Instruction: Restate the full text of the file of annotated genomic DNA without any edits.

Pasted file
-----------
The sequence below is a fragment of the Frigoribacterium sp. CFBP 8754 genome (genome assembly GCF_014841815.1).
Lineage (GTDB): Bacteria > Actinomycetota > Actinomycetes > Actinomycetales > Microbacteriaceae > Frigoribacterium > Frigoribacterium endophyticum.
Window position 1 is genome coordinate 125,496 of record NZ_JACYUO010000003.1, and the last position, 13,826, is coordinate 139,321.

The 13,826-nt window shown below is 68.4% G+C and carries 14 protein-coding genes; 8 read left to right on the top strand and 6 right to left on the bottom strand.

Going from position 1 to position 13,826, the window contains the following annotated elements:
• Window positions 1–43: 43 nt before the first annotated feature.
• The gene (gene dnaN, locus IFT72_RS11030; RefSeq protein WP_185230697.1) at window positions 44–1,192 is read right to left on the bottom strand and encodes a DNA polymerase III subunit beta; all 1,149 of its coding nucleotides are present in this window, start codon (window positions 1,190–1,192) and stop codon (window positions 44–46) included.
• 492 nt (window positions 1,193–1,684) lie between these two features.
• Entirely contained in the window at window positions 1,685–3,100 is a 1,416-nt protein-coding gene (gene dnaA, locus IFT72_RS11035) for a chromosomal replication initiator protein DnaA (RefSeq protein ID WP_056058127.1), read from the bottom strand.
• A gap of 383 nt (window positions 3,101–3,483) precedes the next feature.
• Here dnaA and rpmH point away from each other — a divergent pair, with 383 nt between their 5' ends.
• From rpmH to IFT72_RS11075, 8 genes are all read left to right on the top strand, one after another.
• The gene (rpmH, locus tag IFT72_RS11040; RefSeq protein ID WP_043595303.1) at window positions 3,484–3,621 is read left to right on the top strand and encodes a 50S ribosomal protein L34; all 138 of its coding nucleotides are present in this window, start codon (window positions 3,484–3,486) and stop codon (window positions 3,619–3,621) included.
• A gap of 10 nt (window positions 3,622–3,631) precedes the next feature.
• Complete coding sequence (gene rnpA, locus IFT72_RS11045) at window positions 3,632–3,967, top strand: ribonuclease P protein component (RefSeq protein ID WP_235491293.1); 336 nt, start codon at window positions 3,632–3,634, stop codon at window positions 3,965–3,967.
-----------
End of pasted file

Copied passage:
The sequence below is a fragment of the Frigoribacterium sp. CFBP 8754 genome (genome assembly GCF_014841815.1).
Lineage (GTDB): Bacteria > Actinomycetota > Actinomycetes > Actinomycetales > Microbacteriaceae > Frigoribacterium > Frigoribacterium endophyticum.
Window position 1 is genome coordinate 125,496 of record NZ_JACYUO010000003.1, and the last position, 13,826, is coordinate 139,321.

The 13,826-nt window shown below is 68.4% G+C and carries 14 protein-coding genes; 8 read left to right on the top strand and 6 right to left on the bottom strand.

Going from position 1 to position 13,826, the window contains the following annotated elements:
• Window positions 1–43: 43 nt before the first annotated feature.
• The gene (gene dnaN, locus IFT72_RS11030; RefSeq protein WP_185230697.1) at window positions 44–1,192 is read right to left on the bottom strand and encodes a DNA polymerase III subunit beta; all 1,149 of its coding nucleotides are present in this window, start codon (window positions 1,190–1,192) and stop codon (window positions 44–46) included.
• 492 nt (window positions 1,193–1,684) lie between these two features.
• Entirely contained in the window at window positions 1,685–3,100 is a 1,416-nt protein-coding gene (gene dnaA, locus IFT72_RS11035) for a chromosomal replication initiator protein DnaA (RefSeq protein ID WP_056058127.1), read from the bottom strand.
• A gap of 383 nt (window positions 3,101–3,483) precedes the next feature.
• Here dnaA and rpmH point away from each other — a divergent pair, with 383 nt between their 5' ends.
• From rpmH to IFT72_RS11075, 8 genes are all read left to right on the top strand, one after another.
• The gene (rpmH, locus tag IFT72_RS11040; RefSeq protein ID WP_043595303.1) at window positions 3,484–3,621 is read left to right on the top strand and encodes a 50S ribosomal protein L34; all 138 of its coding nucleotides are present in this window, start codon (window positions 3,484–3,486) and stop codon (window positions 3,619–3,621) included.
• A gap of 10 nt (window positions 3,622–3,631) precedes the next feature.
• Complete coding sequence (gene rnpA, locus IFT72_RS11045) at window positions 3,632–3,967, top strand: ribonuclease P protein component (RefSeq protein ID WP_235491293.1); 336 nt, start codon at window positions 3,632–3,634, stop codon at window positions 3,965–3,967.